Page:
The Sermon on the Mount Makes for Lousy Foreign Policy
July 8, 2013
The Morning Heresy is your daily digest of news and links relevant to the secular and skeptic communities.
Rabbi David Wolpe (famous in our circles for his debates with various secu-lebrities) causes a stir as he determines that his conservative synagogue will perform same-sex marriages.
Lots of Pope action today. Francis "sped two of his predecessors toward sainthood" with approvals for Popes John Paul II and John XXIII. After elevating these guys to celestial awsomeness to hang with God, he then tells priests to stop driving flashy cars.
In the chaos of post-coup Egypt, Islamists are (allegedly) invited to take part in forming the next interim government, to which they respond, "no."
"No" is also the answer given by some African leaders to President Obama when he asked them to stop persecuting homosexuals.
It's a Kraussapalooza! Lawrence Krauss is inescapable in the media, with an op-ed in the LA Times on popes, saints, and miracles; in the New York Times on unilateral nuclear arms reduction, and even The Guardian just a couple weeks ago reviewed his book The Physics of Star Trek, which came out in 1995!!!
A new study looks at the relationship between end-times belief and climate change apathy:
[While] non-end-times believers have little reason to doubt humankind’s infinite persistence, all else being equal, end-times believers ‘know’ that life on Earth has a preordained expiration date, no matter what—and that all Christians will be raptured before the going gets too tough.
In the Wilson Quarterly, Wilfred M. McClay studies the phenomenon of redemption in American politics. (For example, Mark Sanford is a recipient of redemption, while Barack Obama was perceived as an agent of redemption, etc.)
Kimberly Winston looks at a survey on feelings about the nonreligious (which says, among other things, that 48% of Americans see atheism as a threat), and finds some problems.
CFI's John Shook teases apart some of the new atheist-agnostic taxonomy developed in a new University of Tennessee at Chattanooga study.
Lesley Hazleton, author of The First Muslim: The Story of Muhammad, does a TED talk on doubt as part of faith.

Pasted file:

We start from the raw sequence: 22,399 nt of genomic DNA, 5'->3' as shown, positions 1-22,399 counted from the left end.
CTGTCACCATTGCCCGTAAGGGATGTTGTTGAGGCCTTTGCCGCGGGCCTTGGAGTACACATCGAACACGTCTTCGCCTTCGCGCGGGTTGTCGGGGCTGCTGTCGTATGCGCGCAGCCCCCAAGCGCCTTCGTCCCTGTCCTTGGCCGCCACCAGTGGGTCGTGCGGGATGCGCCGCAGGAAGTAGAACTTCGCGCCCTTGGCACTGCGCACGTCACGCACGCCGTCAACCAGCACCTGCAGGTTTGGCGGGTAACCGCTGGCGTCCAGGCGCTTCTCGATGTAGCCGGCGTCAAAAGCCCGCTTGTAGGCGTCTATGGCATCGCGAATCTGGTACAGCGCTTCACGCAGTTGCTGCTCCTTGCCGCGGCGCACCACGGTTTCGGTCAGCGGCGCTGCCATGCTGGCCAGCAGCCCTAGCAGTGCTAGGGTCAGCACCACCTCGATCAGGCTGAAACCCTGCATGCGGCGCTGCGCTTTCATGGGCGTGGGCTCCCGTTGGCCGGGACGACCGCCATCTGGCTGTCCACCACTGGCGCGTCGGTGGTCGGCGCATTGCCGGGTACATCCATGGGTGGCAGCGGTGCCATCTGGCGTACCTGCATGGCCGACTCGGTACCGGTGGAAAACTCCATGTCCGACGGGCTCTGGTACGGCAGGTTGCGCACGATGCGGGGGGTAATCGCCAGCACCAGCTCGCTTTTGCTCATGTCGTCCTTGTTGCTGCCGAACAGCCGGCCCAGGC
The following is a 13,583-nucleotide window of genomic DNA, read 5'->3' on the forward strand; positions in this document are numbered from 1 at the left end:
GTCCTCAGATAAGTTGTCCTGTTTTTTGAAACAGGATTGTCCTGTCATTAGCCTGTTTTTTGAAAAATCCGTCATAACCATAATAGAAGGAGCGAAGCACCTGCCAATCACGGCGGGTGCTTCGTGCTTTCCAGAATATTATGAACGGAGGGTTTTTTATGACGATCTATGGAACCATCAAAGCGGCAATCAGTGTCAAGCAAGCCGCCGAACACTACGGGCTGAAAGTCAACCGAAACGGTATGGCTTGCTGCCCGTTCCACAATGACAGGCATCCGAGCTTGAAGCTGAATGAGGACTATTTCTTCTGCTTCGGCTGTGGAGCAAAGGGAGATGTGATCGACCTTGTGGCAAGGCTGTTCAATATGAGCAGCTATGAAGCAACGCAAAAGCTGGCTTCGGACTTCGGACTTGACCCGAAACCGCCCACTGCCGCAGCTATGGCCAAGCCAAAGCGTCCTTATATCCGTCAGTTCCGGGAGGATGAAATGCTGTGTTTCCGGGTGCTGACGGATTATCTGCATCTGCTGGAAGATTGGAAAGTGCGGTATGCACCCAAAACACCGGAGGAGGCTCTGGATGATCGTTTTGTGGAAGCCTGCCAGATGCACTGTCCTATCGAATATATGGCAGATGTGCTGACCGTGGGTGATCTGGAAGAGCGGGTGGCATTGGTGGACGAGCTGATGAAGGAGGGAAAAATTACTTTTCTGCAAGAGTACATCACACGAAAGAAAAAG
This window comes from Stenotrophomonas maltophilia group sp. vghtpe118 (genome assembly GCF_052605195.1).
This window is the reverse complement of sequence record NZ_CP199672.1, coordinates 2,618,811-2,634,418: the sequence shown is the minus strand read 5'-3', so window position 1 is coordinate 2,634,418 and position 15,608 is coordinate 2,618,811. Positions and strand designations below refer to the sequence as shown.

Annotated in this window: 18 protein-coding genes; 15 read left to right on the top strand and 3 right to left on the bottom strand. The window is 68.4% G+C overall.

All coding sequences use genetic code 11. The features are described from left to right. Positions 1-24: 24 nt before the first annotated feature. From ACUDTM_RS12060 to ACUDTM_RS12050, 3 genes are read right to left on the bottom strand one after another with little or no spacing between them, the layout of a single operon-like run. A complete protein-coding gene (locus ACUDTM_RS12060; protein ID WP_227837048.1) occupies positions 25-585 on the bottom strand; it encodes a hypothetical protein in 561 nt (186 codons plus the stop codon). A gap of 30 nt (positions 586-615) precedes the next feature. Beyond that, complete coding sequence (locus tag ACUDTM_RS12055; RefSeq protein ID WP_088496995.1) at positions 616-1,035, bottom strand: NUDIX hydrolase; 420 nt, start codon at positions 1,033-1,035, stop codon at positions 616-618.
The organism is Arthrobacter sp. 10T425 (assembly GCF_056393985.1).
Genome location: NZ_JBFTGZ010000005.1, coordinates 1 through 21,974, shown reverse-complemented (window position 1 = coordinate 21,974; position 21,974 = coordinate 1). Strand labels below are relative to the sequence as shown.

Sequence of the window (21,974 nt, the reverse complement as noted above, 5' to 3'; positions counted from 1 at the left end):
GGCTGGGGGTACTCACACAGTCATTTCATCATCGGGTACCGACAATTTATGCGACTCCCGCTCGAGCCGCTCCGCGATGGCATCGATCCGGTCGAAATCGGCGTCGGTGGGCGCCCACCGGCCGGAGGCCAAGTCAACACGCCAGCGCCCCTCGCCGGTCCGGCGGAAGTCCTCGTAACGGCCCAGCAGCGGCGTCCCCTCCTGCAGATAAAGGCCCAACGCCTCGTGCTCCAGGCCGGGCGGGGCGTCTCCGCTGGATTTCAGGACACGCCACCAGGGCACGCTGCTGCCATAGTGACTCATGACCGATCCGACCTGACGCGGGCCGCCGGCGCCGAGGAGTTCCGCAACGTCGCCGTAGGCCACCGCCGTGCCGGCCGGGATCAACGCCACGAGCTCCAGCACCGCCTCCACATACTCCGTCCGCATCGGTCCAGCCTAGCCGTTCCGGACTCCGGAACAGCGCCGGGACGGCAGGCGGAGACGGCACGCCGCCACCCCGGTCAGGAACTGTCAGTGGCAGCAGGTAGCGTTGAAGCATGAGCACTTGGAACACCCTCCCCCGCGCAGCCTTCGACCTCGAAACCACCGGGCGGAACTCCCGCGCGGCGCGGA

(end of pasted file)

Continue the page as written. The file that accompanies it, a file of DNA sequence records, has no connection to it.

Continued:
Israel's cabinet nixes the exemption from military conscription enjoyed by the ultra-orthodox.
Voyager 1, which may or may not be in the Solar System, is finding stuff at the edge that is blowing astronomers' minds.
Bobby Jindal wants a "Young Marines" program in Louisiana "with special emphasis on the love of God" to get $15,000 in taxpayer money.
Council of Ex-Muslims gets a branch in France.
UK TV channel for Asian audiences is fined £105,000 for broadcasting a lecture by an Islamic scholar that advocated killing for blasphemy and excused terrorism.
Russia looks poised to overhaul its science and research funding system, with Putin saying that science needs to produce "big, good, socially useful results." Because that's how science works.
Tina Dupuy at The Contributor on the mess in North Carolina's legislature, as it moves on a bill that both stops Sharia and abortion:
Indefensible acts have a defense in religion. And that’s a rickety basis for a government.
Charlie Sheen will find Nessie. Glad that's covered.
Quote of the day runner-up: David Wheeler at CNN.com has a piece on the American religious sects who are really down on the U.S. of A. Says Mennonite Mark Van Steenwyk:
Let’s face it — the Sermon on the Mount makes for lousy foreign or public policy. We can’t have it both ways.
Quote of the Day
12-year-old Egyptian boy Ali Ahmed:
We didn't get rid of a military regime to replace it with a fascist theocracy.
How does he know what he knows?
I listen to people a lot and I use my own brain.
Linking to a story or webpage does not imply endorsement by Paul, Ed, Lauren, anyone who can fire them, or CFI. Not every use of quotation marks is ironic or sarcastic, but it often is.
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